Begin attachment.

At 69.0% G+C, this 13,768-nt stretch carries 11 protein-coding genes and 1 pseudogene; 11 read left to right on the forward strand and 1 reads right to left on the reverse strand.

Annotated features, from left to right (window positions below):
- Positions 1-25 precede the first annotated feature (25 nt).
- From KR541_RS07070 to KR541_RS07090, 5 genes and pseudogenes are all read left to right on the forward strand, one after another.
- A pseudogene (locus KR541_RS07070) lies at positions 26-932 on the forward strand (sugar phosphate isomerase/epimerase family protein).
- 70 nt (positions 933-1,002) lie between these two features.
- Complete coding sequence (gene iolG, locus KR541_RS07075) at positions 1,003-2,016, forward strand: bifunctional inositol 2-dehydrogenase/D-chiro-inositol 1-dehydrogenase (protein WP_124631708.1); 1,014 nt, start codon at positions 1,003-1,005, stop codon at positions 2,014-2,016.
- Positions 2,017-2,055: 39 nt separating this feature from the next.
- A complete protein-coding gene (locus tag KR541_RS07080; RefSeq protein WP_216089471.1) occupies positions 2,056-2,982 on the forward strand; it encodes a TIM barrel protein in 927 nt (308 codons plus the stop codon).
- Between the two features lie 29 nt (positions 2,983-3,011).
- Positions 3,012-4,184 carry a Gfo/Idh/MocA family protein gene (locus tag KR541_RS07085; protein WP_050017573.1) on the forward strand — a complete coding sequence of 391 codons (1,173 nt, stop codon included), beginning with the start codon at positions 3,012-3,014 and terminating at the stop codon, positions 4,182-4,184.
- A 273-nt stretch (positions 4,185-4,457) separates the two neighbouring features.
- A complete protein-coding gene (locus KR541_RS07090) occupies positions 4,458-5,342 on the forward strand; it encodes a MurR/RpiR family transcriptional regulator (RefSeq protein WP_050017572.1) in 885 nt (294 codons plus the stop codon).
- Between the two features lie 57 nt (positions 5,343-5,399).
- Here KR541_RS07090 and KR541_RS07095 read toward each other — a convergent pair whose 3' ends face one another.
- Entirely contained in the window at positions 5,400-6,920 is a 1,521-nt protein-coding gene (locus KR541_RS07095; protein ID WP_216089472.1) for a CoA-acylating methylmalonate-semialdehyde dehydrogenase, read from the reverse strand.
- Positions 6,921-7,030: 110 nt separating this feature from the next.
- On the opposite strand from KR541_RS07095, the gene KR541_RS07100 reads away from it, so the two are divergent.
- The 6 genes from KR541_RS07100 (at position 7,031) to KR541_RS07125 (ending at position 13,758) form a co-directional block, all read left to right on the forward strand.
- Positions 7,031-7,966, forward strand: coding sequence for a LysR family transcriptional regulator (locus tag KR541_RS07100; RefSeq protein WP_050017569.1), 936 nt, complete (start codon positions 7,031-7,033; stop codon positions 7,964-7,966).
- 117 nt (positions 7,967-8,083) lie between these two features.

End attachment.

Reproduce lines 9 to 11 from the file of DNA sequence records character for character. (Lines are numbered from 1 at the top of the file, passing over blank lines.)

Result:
- A complete protein-coding gene (locus tag KR541_RS07080; RefSeq protein WP_216089471.1) occupies positions 2,056-2,982 on the forward strand; it encodes a TIM barrel protein in 927 nt (308 codons plus the stop codon).
- Between the two features lie 29 nt (positions 2,983-3,011).
- Positions 3,012-4,184 carry a Gfo/Idh/MocA family protein gene (locus tag KR541_RS07085; protein WP_050017573.1) on the forward strand — a complete coding sequence of 391 codons (1,173 nt, stop codon included), beginning with the start codon at positions 3,012-3,014 and terminating at the stop codon, positions 4,182-4,184.